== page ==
Everyone knows I love sharing information. I learned about a great website called Elance.com for freelancers and entrepreneurs. The website allows individuals and organizations to bid out work for the best price. Initially, I was amazed at the different people bidding from across the country.
Conventional wisdom would say that a guy bidding for work in India at $5 per hour versus a guy in New York at $60 per hour would be a no brainer. However, I have purchased services from Elance.com where the price was not the prime consideration. I looked at the individual’s experience and identified what it was worth for me to get it done. In a nutshell, I was aiming for the most value. Likewise, organizations that want to compete must understand value creation in relationship to globalization.
Business cannot hide from the impacts of globalization. According to Dr. James Canton’s The Extreme Future: The Top Trends that will Shape the World in the Next 20 Years, there will be a global war for Smart Talent. In fact, it will be the key driver for competitive advantage. As the world will witness, the most educated, skilled, and experienced employees will be in high demand.
Global competition and the shortage of workers have made diversity a center-point for most organizations. Globalization has forced many organizations to rethink their approaches. Friedman (2008) noted the progression of globalization. Globalization 1.0 was driven by the dynamic force of global integration; it was about countries globalizing.
Globalization 2.0 (roughly 1800 to 2000) was driven by global integration but with an emphasis on multinational companies; it was about companies globalizing. In Globalization 3.0, the force is driven by the power of individuals to collaborate and compete globally. In fact, Globalization 1 and 2 were primarily driven by European and American individuals and businesses. Globalization 3.0 will be driven by more diverse constituents. Therefore, understanding how to create value across the global will be vital for sustaining business success.
Twenty-first century organizations can no longer implement value creation in a vacuum. Value creation can be defined as an organization’s ability to convey worth of its product or service to customers. Therefore, it goes to value, which focuses on the relationship between the customer’s expectations of a product/service quality to the actual amount paid for it.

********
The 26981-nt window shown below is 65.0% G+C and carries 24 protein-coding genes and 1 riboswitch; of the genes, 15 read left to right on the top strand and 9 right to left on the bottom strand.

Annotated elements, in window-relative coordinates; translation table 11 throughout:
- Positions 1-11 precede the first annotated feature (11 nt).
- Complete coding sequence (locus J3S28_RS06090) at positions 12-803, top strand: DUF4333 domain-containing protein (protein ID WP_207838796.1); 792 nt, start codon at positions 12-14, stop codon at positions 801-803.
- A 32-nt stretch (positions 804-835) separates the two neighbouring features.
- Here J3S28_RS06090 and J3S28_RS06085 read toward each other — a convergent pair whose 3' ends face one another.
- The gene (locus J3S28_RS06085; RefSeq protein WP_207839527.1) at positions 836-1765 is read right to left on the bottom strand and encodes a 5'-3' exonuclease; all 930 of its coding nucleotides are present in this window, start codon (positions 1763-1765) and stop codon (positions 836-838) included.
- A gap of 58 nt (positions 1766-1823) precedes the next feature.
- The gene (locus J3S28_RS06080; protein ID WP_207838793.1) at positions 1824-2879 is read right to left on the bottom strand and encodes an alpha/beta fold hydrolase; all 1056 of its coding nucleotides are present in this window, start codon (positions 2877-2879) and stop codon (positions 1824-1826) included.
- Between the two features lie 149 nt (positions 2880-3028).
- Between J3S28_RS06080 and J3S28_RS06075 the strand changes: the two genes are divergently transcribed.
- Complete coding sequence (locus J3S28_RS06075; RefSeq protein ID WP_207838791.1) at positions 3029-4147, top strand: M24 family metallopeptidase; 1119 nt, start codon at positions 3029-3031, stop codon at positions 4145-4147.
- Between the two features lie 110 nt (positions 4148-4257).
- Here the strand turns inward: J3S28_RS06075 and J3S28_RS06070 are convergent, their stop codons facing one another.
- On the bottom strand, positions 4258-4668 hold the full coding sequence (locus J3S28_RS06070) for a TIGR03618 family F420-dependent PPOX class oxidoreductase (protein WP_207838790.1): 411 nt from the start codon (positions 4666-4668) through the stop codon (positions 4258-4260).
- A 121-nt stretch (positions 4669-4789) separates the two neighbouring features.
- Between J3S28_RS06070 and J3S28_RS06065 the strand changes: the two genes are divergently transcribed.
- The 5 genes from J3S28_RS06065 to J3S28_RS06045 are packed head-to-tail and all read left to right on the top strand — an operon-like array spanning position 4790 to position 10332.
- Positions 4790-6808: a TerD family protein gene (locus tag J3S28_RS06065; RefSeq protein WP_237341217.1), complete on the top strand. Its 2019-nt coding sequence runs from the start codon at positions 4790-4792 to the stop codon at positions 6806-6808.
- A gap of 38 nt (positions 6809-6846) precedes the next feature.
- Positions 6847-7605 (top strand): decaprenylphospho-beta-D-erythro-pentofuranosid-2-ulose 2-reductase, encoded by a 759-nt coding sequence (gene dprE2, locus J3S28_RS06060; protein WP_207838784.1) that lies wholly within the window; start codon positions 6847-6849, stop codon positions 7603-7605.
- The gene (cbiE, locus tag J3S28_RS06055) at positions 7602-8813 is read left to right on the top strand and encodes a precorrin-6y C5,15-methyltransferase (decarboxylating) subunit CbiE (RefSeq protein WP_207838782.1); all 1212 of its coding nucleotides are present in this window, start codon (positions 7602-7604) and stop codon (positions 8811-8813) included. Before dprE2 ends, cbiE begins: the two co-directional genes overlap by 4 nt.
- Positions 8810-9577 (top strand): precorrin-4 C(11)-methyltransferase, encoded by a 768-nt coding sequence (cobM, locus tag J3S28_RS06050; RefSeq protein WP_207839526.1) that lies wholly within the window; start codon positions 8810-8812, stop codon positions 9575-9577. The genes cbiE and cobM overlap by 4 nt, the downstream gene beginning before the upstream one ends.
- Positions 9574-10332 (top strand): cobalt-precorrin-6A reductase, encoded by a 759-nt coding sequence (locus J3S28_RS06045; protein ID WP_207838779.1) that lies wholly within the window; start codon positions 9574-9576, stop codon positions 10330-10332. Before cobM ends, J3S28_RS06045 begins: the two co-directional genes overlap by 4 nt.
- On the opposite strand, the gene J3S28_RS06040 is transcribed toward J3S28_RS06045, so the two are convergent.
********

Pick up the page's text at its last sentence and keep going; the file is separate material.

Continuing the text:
Many organizations fail in these global markets due to a lack of understanding their customers as well as their own organizations. Dr. Lynda Falkenstein, niche market expert, explains, “Understanding your customer’s perceptions of the world is an absolute must for one major reason; that is, no one buys something just because you want to sell it.”
C.K. Prahalad and Vemkatram Ramaswamy, authors of The Future of Competition, further argue that there is an arrogant management structure in place that cares little for the opinion of others. However, organizations that deal with postmodern workers must foster a different corporate culture. In fact, Prahalad and Ramaswamy reason that 21st century organizations must change their value creation system. They noted the new system as an individual-centered co-creation of value between consumers and organizations. Few executives take the time to explain their values.
Sustaining effective organizations will require a focus on value creation if they hope to be successful in the global market. However, this appears to be a critical weakness in modern organizations. Many organizations exist with value misalignment. Values are the core beliefs of an individual. Different people have different values. Henry Mencken, author of Prejudices, explained, “The difference between a moral man and a man of honor is that the latter regrets a discreditable act, even when it has worked and he has not been caught.”
Global leadership expert Timothy Stagich maintains that the basic values for a high collaborative organization include mutual respect, appreciation of diverse contributions, reciprocal benefit, and a shared understanding of the underlining corporate values. Many leaders forget about the importance of values in an organization. Few institutions take responsibility for value alignment. That reality will hurt them as they fight to survive in Globalization 3.0 and later. How do organizations adapt to the global market and create value at the same time?
Dr. Daryl D. Green is the Vice President of Marketing at AGSM Consulting, LLC, where he provides strategic planning, marketing and product development to emerging and existing businesses. In 2016, Dr. Green retired from the Department of Energy, where he had been employed for over 27 years in the DOE’s Environmental Management Program. He is a much sought-after speaker and award-winning author of several textbooks and reference books, including Job Strategies for the 21st Century. Dr. Green has a national digital marketing certification and is also a respected researcher in his field of study, which focuses on culture, decision-making, leadership, management and marketing.
Dr. Green received a B.S. in Mechanical Engineering from Southern University, an M.A. in Organizational Management from Tusculum College, and a doctoral degree in Strategic Leadership from Regent University. He is currently a respected university professor at Oklahoma Baptist University, who has been noted and quoted by USA Today, Ebony Magazine and the Associated Press.